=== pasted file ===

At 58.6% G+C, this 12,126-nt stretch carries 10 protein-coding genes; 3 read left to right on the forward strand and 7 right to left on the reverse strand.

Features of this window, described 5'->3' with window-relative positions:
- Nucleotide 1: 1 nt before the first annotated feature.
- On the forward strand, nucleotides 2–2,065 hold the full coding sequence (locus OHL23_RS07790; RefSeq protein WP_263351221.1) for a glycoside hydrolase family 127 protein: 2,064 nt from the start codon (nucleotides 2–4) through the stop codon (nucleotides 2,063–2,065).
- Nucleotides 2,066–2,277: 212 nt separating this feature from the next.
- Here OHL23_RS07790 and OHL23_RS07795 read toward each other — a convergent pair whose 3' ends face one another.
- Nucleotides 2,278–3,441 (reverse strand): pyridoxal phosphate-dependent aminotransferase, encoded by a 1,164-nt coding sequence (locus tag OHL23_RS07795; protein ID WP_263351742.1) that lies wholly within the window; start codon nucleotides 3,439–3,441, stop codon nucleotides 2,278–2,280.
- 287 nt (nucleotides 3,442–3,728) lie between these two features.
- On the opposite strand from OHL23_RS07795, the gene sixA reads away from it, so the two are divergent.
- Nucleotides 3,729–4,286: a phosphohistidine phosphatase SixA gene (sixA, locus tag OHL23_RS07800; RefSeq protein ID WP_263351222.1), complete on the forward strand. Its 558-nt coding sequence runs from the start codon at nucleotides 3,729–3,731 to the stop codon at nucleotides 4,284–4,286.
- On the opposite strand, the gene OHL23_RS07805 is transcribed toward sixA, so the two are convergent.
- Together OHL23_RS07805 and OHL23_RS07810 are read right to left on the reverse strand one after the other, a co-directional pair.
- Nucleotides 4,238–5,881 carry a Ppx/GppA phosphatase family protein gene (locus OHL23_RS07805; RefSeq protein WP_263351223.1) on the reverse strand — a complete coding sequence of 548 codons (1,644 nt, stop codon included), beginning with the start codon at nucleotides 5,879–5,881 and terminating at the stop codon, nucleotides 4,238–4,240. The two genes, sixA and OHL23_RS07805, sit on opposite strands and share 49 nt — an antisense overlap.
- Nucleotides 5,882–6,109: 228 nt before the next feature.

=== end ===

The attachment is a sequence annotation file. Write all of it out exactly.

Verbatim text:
At 58.6% G+C, this 12,126-nt stretch carries 10 protein-coding genes; 3 read left to right on the forward strand and 7 right to left on the reverse strand.

Features of this window, described 5'->3' with window-relative positions:
- Nucleotide 1: 1 nt before the first annotated feature.
- On the forward strand, nucleotides 2–2,065 hold the full coding sequence (locus OHL23_RS07790; RefSeq protein WP_263351221.1) for a glycoside hydrolase family 127 protein: 2,064 nt from the start codon (nucleotides 2–4) through the stop codon (nucleotides 2,063–2,065).
- Nucleotides 2,066–2,277: 212 nt separating this feature from the next.
- Here OHL23_RS07790 and OHL23_RS07795 read toward each other — a convergent pair whose 3' ends face one another.
- Nucleotides 2,278–3,441 (reverse strand): pyridoxal phosphate-dependent aminotransferase, encoded by a 1,164-nt coding sequence (locus tag OHL23_RS07795; protein ID WP_263351742.1) that lies wholly within the window; start codon nucleotides 3,439–3,441, stop codon nucleotides 2,278–2,280.
- 287 nt (nucleotides 3,442–3,728) lie between these two features.
- On the opposite strand from OHL23_RS07795, the gene sixA reads away from it, so the two are divergent.
- Nucleotides 3,729–4,286: a phosphohistidine phosphatase SixA gene (sixA, locus tag OHL23_RS07800; RefSeq protein ID WP_263351222.1), complete on the forward strand. Its 558-nt coding sequence runs from the start codon at nucleotides 3,729–3,731 to the stop codon at nucleotides 4,284–4,286.
- On the opposite strand, the gene OHL23_RS07805 is transcribed toward sixA, so the two are convergent.
- Together OHL23_RS07805 and OHL23_RS07810 are read right to left on the reverse strand one after the other, a co-directional pair.
- Nucleotides 4,238–5,881 carry a Ppx/GppA phosphatase family protein gene (locus OHL23_RS07805; RefSeq protein WP_263351223.1) on the reverse strand — a complete coding sequence of 548 codons (1,644 nt, stop codon included), beginning with the start codon at nucleotides 5,879–5,881 and terminating at the stop codon, nucleotides 4,238–4,240. The two genes, sixA and OHL23_RS07805, sit on opposite strands and share 49 nt — an antisense overlap.
- Nucleotides 5,882–6,109: 228 nt before the next feature.